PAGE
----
Creating a ‘speak-up culture’

For whistleblowing to be effective, organizations need to create what Walker calls a “speak up culture” — and be serious about it.

That means open lines of communication, encouraging feedback and having anti-retaliation language in your policies, she said.

“We expect feedback, so if you see something is amiss, you are expected to speak up and we’re going to provide you with the tools to speak up, confidentially and anonymously if you wish,” said Walker.

There are a number of ways employers can enable staff to speak up, including using basic employee surveys.

“Ask how everything is going in the office. Are there any issues, flags of any kind and just do a more generic pulse check of the organization,” she said. Another route is to consider putting an anonymous complaint line in place that allows people who might be intimidated about speaking up or filling out a survey to have a voice.

While it’s not possible in every case, Walker also advocates for closing the loop on complaints and sharing information with staff. Too often, organizations don’t act on information and that can cause cynicism.

“Or maybe it makes them nonchalant. Why am I going to bother reporting because they’re not going to do anything about it?” she said.

“It’s a holistic approach to it, where you encourage a speak-up culture, you share what you can about the reports or the feedback that you get from staff, and then you share the outcomes — at a level that you can, so they know their feedback is actually being heard and acted upon.”

One client, for example, sends out a “sanitized” case in the company newsletter about a report that came through the hotline.

“It sort of becomes water cooler discussion. People would be shocked or laugh their heads off at the types of schemes that people did at their organization,” said Walker. “It became kind of part of the corporate culture.”

Hiring whistleblowers

Walker argues that employers should seek to hire workers with a whistleblower mindset. The best way to do that is to actively promote the speak-up culture and that you expect transparency from your staff while recruiting, she said.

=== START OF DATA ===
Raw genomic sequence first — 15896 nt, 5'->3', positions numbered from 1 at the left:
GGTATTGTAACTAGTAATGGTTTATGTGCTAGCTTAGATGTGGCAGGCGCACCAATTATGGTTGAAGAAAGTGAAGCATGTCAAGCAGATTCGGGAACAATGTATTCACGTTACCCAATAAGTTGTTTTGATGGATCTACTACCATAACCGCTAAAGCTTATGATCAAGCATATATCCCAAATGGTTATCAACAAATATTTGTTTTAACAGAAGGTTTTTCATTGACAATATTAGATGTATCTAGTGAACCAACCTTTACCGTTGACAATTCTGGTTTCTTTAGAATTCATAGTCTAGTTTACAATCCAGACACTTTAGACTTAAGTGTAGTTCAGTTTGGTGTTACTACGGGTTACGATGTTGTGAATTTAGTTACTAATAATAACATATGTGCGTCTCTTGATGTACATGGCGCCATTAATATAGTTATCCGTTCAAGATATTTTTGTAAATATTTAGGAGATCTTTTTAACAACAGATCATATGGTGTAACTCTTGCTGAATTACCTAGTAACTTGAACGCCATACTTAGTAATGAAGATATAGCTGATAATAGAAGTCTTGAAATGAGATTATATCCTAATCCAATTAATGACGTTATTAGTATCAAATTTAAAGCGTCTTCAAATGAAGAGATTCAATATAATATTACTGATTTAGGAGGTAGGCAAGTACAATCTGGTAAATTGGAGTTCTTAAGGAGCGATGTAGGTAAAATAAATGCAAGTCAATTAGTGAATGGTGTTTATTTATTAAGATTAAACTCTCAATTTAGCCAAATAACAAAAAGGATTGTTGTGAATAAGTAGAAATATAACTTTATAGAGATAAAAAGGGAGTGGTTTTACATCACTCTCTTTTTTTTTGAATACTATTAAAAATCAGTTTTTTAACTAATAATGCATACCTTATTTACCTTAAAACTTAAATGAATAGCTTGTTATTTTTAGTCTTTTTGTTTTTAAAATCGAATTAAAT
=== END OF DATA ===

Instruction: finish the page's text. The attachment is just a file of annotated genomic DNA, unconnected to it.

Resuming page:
“People who whistleblow are people with a moral compass, and they’re trying to do the right thing,” she said. “

This is where the stigma from the past really needs to be discouraged, because I think whistleblowers should be celebrated. Those are the employees that you want, because they’re going to protect your organization.”

She points to the Time magazine cover in 2002 with the headline “The Whistleblowers.” It named Enron’s Watkins, along with Cynthia Cooper of Worldcom and Coleen Rowley of the FBI, as its “Persons of the Year.”

“Time magazine was holding them up to say these are the people who should be celebrated, because they were trying to save catastrophic disaster for their organizations,” said Walker.


Beyond SOX, there are more rules and regulations — and best practices — coming into force all the time. In the European Union, for example, companies with more than 250 employees are already required to have a whistleblower mechanism in place.

“And at the end of this year, companies with over 50 employees have to have at least an internal mechanism in place for people to be able to be safe and speak up,” said Walker. “This regulatory support is also moving us along that continuum to say that we want to hear from our front-line staff.”

She also points to the so-called “Iceberg Theory” that states management is only about 4% aware of issues facing an organization while front-line staff are aware of 100% of the issues.

“This disconnect is really quite detrimental to an organization,” said Walker.